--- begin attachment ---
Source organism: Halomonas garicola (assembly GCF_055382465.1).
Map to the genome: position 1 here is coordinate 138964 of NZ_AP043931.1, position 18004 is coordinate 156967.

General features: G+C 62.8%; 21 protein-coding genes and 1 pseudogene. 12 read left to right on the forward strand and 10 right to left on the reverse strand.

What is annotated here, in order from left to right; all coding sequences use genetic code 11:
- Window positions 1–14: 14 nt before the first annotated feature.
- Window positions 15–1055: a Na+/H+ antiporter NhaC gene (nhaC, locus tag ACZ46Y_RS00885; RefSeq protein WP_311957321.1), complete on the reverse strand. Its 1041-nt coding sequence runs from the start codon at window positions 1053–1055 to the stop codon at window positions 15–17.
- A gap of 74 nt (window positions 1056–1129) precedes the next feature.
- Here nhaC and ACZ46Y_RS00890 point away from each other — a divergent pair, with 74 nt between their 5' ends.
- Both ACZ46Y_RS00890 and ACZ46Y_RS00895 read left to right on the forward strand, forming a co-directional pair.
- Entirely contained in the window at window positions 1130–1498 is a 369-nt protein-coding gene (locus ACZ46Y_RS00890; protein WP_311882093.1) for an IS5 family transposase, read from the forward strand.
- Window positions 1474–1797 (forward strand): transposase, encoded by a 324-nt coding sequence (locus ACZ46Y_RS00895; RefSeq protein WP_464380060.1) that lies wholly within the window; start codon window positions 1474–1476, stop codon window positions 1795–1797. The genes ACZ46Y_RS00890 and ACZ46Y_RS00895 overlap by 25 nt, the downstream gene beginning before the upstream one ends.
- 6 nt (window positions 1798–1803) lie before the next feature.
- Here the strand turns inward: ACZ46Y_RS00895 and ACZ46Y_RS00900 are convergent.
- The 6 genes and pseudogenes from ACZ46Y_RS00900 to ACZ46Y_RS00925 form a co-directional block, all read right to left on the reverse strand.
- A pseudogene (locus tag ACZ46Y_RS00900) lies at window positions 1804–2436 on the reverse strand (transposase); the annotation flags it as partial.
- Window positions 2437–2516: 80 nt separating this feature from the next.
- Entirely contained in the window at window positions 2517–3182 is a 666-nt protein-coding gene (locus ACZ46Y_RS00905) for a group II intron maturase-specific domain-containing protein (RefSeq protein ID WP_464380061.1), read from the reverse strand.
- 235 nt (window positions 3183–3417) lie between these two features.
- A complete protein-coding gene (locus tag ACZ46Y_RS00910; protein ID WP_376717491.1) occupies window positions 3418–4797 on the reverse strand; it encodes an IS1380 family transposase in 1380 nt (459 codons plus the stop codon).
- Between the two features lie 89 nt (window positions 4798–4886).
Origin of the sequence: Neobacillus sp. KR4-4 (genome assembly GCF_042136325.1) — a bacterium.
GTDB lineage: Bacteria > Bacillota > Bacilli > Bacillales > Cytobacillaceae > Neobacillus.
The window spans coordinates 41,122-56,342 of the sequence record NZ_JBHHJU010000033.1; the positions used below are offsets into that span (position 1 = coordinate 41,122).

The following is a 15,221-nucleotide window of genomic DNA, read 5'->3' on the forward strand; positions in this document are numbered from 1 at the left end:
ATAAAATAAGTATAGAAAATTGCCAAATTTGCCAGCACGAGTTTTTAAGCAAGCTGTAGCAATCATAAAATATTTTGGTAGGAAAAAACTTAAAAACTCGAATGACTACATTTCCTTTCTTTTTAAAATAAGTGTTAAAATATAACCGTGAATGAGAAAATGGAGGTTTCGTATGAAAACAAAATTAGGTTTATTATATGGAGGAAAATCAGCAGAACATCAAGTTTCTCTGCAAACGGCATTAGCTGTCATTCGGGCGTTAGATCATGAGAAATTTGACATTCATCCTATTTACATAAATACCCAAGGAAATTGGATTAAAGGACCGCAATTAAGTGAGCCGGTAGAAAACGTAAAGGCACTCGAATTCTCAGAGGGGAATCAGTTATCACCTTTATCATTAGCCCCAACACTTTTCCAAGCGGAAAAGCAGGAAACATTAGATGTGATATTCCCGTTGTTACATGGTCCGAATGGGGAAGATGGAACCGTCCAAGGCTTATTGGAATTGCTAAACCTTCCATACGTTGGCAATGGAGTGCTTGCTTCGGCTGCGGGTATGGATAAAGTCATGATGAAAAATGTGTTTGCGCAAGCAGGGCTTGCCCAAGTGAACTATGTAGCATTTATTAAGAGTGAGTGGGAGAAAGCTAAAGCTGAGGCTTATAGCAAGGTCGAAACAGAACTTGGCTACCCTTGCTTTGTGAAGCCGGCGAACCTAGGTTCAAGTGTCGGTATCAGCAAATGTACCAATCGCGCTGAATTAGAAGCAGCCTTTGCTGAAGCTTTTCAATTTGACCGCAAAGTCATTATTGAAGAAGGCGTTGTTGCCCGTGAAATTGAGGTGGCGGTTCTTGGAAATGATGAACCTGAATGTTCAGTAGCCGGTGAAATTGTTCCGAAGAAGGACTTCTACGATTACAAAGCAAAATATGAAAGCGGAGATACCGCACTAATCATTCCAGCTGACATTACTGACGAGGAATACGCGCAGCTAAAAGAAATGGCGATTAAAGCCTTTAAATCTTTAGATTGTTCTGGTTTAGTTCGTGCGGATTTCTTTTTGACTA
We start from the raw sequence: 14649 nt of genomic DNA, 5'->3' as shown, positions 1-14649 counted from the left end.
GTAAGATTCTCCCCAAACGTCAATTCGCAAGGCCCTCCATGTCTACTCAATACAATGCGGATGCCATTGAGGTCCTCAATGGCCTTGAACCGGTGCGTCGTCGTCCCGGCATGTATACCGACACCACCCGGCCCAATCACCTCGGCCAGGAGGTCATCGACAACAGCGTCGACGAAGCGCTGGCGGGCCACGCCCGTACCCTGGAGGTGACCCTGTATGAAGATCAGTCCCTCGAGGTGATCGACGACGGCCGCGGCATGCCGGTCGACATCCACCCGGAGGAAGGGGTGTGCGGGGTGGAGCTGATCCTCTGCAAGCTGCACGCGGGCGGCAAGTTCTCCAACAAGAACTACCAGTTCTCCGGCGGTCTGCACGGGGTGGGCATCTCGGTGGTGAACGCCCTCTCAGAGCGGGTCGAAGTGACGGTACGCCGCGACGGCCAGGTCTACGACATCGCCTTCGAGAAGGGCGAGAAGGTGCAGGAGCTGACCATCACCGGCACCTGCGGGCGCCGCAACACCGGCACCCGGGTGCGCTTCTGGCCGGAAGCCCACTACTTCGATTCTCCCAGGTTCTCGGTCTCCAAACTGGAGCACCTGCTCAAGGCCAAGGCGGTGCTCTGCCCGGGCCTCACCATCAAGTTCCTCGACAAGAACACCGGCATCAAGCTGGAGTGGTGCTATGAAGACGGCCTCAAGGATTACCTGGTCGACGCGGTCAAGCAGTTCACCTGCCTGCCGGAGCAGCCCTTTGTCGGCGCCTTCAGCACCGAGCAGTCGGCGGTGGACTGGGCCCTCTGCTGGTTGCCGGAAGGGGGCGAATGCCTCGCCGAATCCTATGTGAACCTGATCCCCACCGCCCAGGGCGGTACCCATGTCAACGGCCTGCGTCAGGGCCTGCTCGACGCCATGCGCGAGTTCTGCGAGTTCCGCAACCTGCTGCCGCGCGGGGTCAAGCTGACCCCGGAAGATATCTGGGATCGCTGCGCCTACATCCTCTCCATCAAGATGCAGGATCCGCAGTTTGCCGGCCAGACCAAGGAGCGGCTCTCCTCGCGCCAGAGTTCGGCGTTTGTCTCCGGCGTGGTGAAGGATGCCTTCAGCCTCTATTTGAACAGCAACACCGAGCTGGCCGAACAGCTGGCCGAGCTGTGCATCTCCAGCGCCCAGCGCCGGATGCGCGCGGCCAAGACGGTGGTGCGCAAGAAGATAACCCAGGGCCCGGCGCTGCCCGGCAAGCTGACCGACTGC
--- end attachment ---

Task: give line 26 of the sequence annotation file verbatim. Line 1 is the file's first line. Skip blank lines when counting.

We start from the raw sequence: 14649 nt of genomic DNA, 5'->3' as shown, positions 1-14649 counted from the left end.